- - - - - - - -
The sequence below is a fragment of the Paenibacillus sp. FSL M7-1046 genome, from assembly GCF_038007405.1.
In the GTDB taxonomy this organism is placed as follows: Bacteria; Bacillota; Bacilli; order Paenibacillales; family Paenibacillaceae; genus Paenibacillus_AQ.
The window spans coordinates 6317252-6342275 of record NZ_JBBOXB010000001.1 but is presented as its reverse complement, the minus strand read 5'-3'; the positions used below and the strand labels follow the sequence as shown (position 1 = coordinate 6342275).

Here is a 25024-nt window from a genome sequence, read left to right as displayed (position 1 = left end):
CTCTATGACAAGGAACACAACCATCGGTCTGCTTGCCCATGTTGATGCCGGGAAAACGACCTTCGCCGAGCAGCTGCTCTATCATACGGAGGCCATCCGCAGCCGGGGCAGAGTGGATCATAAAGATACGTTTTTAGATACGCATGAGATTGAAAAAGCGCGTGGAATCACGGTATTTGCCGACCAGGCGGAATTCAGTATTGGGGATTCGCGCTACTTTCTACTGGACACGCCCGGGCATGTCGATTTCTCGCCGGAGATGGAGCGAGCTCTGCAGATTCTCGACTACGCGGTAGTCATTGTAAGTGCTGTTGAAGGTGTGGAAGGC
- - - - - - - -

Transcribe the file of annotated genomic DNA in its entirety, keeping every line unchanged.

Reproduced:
The sequence below is a fragment of the Paenibacillus sp. FSL M7-1046 genome, from assembly GCF_038007405.1.
In the GTDB taxonomy this organism is placed as follows: Bacteria; Bacillota; Bacilli; order Paenibacillales; family Paenibacillaceae; genus Paenibacillus_AQ.
The window spans coordinates 6317252-6342275 of record NZ_JBBOXB010000001.1 but is presented as its reverse complement, the minus strand read 5'-3'; the positions used below and the strand labels follow the sequence as shown (position 1 = coordinate 6342275).

Here is a 25024-nt window from a genome sequence, read left to right as displayed (position 1 = left end):
CTCTATGACAAGGAACACAACCATCGGTCTGCTTGCCCATGTTGATGCCGGGAAAACGACCTTCGCCGAGCAGCTGCTCTATCATACGGAGGCCATCCGCAGCCGGGGCAGAGTGGATCATAAAGATACGTTTTTAGATACGCATGAGATTGAAAAAGCGCGTGGAATCACGGTATTTGCCGACCAGGCGGAATTCAGTATTGGGGATTCGCGCTACTTTCTACTGGACACGCCCGGGCATGTCGATTTCTCGCCGGAGATGGAGCGAGCTCTGCAGATTCTCGACTACGCGGTAGTCATTGTAAGTGCTGTTGAAGGTGTGGAAGGC